Whether we see humans as essentially good or essentially selfish and violent has been central to our politics, our account of society, and our vision for social progress. Jean-Jacques Rousseau famously defended the former account and Thomas Hobbes the latter. Wojciech Załuski reappraises Hobbes and defends his pessimistic account of human nature.
The question of whether human beings are more prone to do evil or to do good is usually posed in psychological terms: it leads to an inquiry into human predispositions with a view to deciding whether ‘evil’ predispositions prevail over ‘good’ ones, or vice versa. As a result of this way of inquiry, several different views of human nature were distinguished, with the two extreme ones – usually called ‘the Hobbesian view’: human beings are inherently evil, and ‘the Rousseauian view’: human beings are inherently good, and some more nuanced ones located between them (by the way, these standard names of the extreme views are rather misleading, e.g., Rousseau’s complex view of human nature was much more pessimistic that it is usually presented).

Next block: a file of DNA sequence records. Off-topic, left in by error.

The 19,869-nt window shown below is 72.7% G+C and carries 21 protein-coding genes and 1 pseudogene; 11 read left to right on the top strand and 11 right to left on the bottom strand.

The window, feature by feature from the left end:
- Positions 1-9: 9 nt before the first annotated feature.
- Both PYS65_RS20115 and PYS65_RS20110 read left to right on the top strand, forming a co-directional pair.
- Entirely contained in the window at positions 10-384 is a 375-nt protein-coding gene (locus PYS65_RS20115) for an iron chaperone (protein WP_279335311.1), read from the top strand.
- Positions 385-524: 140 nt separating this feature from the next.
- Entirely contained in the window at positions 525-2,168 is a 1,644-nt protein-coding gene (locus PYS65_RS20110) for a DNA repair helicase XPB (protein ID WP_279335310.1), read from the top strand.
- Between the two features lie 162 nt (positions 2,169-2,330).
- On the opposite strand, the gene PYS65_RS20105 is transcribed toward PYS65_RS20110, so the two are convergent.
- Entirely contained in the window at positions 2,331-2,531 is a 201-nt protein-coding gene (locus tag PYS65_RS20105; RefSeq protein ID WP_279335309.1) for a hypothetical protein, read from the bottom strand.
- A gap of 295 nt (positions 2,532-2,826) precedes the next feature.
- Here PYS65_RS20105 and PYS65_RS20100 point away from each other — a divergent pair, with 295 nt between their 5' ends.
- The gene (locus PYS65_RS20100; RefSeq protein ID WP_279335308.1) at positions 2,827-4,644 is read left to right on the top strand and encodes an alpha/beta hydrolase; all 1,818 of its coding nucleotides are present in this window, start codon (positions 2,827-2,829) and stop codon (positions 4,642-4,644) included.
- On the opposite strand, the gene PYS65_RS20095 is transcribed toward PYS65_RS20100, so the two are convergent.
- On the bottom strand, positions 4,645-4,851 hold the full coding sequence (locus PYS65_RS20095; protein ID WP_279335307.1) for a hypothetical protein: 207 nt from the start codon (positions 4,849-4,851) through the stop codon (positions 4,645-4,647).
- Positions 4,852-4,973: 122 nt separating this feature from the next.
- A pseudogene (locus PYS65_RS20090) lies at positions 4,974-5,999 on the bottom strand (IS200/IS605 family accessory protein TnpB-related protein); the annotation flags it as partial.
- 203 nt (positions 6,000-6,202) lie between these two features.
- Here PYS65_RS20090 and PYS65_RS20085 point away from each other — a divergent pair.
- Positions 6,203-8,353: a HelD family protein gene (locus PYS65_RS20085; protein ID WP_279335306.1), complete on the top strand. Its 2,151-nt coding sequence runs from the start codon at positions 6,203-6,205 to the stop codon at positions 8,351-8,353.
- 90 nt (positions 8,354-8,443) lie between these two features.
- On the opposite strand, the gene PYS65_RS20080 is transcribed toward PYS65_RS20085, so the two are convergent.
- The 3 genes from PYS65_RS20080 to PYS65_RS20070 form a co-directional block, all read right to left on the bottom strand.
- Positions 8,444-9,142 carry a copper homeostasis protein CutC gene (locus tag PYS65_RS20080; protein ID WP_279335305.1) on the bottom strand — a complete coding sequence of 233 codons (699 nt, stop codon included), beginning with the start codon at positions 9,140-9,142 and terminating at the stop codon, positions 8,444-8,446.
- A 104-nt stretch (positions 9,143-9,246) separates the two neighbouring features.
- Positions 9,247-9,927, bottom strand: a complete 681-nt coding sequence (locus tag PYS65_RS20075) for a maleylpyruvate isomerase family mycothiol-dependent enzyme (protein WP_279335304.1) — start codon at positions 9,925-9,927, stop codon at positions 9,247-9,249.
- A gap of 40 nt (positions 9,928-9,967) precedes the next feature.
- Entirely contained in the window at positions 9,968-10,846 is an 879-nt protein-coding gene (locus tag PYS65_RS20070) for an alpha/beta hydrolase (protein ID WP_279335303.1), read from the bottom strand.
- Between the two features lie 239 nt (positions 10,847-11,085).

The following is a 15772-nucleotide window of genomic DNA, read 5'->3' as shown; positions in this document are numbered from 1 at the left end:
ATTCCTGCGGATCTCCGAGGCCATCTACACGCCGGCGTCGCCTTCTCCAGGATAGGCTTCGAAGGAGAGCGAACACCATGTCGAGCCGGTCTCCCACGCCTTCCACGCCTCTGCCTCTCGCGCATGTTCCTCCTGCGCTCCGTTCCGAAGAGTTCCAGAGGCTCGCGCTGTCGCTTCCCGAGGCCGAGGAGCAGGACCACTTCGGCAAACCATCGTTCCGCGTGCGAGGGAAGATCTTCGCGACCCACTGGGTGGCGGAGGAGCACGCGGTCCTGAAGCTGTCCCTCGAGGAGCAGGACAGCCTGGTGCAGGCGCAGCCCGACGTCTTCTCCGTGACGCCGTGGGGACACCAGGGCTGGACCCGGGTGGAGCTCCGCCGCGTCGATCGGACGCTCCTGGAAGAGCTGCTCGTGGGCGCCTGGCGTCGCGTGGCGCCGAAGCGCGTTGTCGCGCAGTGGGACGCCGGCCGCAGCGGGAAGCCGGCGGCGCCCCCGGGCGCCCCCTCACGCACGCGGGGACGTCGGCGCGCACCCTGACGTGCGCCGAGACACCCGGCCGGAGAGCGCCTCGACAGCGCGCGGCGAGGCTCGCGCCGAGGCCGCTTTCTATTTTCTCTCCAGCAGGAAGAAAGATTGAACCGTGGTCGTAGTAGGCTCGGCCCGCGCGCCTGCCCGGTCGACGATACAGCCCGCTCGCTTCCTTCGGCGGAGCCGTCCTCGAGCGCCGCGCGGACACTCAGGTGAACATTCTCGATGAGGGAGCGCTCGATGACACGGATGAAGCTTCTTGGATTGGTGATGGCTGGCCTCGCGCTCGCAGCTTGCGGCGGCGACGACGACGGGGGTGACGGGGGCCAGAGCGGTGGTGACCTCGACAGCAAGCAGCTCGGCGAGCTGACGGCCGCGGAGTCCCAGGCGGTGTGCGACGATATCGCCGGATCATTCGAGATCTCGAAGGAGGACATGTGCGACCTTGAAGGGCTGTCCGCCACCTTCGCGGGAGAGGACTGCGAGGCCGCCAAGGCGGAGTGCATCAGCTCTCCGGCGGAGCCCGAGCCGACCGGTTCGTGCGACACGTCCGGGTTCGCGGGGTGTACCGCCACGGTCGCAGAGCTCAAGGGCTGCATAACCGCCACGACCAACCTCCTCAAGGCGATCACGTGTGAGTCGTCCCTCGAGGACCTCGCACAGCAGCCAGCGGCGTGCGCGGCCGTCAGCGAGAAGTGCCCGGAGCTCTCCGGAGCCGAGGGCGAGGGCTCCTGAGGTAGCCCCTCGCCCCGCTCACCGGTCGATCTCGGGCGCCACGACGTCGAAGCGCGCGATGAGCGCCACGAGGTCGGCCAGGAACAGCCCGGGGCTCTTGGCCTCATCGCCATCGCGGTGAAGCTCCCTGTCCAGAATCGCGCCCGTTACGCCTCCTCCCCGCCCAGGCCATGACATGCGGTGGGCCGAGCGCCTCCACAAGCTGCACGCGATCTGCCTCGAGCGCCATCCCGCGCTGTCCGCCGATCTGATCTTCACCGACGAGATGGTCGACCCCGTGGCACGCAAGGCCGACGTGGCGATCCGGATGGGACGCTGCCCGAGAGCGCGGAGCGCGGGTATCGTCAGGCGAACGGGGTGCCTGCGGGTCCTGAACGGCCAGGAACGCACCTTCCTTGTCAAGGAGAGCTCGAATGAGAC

I wish to propose a different way of inquiry, which will consist in looking at this question not from the viewpoint of the ‘subject’ (the predispositions of human beings) but of the ‘object’ (the nature of evil and goodness).
The conditions imposed on a truly good act are very restrictive.
I shall advance the claim that human beings seem to be more prone to do evil than to do good (as the so called ‘Hobbesian view’ – or some variety of it – implies), and the explanation of this fact can be gainfully sought in the very nature of evil and goodness (in other words, I shall defend the Hobbesian view – or some more nuanced variety of it – but on different grounds than it is usually done). Let me present some arguments for this claim.